Farmers are concerned about a possible long beef ban by China, the biggest buyer of Brazilian meat
A municipal slaughterhouse in São Félix do Xingu, in the Brazilian state of Pará .PHOTO: JONNE RORIZ/BLOOMBERG NEWS
SÃO PAULO—Brazil, the world’s largest beef exporter, halted shipments of meat to China after confirming a case of mad-cow disease, raising concerns among farmers over a drawn-out beef ban from the country’s biggest trading partner.
Brazil’s agricultural ministry said late Wednesday it had notified the World Organization for Animal Health and sent samples for testing in Canada after detecting a case of the disease, bovine spongiform encephalopathy, at a small farm in the Amazonian state of Pará.
As part of a 2015 bilateral agreement with China, Brazil is obliged to automatically suspend shipments of beef to China upon detection of the disease. Brazil’s agricultural ministry didn’t respond to requests for comment on whether shipments to other countries, including the U.S., would also be halted.
In 2021, two cases of mad-cow disease forced Brazil to suspend beef exports to China, the biggest buyer of Brazilian meat, for some three months, dealing a heavy blow to the country’s farmers.
Pará’s state government said it detected the case at a farm with some 160 cattle, saying the symptoms suggested it was a so-called atypical case of the disease, which occurs spontaneously in older cows and is less dangerous, rather than the classic type of infection usually caused by contaminated cattle feed.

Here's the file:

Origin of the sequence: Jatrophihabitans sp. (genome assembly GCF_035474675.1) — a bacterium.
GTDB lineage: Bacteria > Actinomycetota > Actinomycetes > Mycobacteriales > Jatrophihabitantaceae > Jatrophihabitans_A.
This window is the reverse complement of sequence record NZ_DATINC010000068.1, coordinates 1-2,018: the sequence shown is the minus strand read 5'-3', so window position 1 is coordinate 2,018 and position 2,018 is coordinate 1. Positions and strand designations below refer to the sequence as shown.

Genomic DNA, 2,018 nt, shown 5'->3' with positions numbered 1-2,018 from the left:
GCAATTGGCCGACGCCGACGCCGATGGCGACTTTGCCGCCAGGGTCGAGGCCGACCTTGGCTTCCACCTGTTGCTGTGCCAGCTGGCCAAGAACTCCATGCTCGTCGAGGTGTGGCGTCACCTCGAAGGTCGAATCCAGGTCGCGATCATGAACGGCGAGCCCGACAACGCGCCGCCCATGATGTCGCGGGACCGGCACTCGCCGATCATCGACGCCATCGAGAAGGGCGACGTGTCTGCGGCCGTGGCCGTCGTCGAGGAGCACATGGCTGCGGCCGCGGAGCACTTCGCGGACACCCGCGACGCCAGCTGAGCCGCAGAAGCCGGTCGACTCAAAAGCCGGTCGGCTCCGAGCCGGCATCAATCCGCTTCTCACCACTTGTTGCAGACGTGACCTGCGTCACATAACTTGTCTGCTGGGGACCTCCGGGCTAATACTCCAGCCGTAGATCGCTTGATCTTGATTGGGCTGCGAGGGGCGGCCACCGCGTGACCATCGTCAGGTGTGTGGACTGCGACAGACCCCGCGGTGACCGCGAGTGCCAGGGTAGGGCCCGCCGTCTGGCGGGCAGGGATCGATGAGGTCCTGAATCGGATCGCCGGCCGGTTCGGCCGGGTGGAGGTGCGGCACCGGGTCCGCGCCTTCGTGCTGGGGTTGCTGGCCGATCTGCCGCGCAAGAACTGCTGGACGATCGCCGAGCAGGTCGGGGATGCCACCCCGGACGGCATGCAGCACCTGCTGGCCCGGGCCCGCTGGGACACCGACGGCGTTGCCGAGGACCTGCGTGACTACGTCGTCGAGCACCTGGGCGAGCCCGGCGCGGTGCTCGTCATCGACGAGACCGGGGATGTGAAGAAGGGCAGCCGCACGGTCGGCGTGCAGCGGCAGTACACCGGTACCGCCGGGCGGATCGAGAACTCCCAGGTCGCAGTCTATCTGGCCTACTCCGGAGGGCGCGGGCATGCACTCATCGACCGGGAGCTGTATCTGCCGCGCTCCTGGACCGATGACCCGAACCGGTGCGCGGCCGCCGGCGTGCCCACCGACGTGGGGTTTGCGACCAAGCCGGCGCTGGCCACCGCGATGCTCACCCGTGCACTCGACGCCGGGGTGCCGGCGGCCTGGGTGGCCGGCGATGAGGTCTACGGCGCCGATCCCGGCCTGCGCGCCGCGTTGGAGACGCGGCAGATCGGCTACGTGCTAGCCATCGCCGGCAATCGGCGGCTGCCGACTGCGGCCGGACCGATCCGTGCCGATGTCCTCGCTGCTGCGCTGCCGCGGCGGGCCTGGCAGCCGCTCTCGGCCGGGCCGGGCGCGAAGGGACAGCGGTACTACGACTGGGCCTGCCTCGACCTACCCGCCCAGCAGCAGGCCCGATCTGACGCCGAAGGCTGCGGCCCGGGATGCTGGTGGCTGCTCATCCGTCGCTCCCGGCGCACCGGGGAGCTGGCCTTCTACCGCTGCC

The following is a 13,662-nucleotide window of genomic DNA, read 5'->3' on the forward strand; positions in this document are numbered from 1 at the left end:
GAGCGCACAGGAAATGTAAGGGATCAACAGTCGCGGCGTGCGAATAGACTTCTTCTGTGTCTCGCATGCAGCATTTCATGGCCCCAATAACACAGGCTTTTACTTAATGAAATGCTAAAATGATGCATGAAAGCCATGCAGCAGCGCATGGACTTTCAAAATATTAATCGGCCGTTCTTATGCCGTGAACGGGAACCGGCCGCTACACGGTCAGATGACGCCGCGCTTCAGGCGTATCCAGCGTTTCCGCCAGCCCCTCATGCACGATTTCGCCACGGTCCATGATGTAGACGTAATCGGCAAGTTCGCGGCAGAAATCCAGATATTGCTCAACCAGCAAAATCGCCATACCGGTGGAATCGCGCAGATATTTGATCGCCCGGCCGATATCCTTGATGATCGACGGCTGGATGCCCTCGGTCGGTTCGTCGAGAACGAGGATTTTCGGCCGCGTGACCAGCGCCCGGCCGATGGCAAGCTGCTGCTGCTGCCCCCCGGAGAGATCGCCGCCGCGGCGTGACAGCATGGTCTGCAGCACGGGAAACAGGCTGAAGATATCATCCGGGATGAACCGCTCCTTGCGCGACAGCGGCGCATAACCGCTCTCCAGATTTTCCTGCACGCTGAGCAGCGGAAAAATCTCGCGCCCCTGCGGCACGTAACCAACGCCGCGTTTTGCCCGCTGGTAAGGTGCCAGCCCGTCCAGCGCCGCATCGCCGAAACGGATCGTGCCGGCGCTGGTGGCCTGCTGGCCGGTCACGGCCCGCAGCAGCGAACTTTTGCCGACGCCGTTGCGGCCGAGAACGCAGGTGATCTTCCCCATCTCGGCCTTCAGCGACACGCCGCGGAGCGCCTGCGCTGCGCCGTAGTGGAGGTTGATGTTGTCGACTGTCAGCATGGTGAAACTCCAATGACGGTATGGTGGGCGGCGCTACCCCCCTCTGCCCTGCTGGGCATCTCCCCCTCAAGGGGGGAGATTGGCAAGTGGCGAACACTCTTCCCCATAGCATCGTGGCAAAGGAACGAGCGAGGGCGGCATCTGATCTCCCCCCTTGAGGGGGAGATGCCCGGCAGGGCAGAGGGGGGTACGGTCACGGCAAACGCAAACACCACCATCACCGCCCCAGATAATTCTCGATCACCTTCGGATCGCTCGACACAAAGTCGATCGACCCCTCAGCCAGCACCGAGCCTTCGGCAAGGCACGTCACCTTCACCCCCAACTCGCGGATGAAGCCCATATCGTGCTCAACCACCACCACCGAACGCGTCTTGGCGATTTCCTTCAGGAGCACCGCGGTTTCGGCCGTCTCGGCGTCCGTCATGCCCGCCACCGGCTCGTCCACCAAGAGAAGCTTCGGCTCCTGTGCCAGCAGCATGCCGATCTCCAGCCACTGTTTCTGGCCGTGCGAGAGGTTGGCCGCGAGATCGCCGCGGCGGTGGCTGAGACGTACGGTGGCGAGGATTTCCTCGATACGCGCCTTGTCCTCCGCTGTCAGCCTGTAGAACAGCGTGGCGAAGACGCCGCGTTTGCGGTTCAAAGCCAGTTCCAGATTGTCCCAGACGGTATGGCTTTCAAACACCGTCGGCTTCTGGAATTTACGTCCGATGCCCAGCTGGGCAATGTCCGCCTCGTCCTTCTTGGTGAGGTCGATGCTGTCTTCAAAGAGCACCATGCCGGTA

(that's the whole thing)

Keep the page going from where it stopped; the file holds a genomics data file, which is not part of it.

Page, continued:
The cases detected two years ago were also the atypical kind, according to industry group Abrafrigo, but Beijing still maintained the monthslong embargo as Brazilian officials worked to convince China that the country’s meat was safe.
Brazilian beef exports had already come under scrutiny in 2017 when police accused inspectors in the Latin American country of taking bribes to allow sales of rotten and salmonella-infested meats, prompting China and other countries to cut imports.
But high beef prices in the U.S. could dissuade Americans from joining China in imposing their own ban this time, especially if the mad-cow-disease case is confirmed as atypical and is contained to only one state, said Cesar de Castro Alves, an agricultural expert at Itaú BBA, the Brazilian investment bank. The U.S. Agriculture Department didn’t respond to requests for comment.
A drawn-out Chinese ban on Brazilian beef could come as good news for Australian farmers, industry analysts said, encouraging China to speed up negotiations to ease restrictions on imports from that country. Trade tensions with Australia intensified in 2020 after Canberra sought support from European leaders to investigate Beijing’s early response to the pandemic.
“All measures are being taken immediately at each stage of the investigation, and the matter is being handled with total transparency to guarantee Brazilian and global consumers the recognized quality of our meat,” said Brazil’s agricultural minister, Carlos Favaro.
Mr. Favaro said in a television interview late Wednesday that he hoped the ban would be lifted before President Luiz Inácio Lula da Silva visited China at the end of March, his first visit to the country since taking office for a third time last month.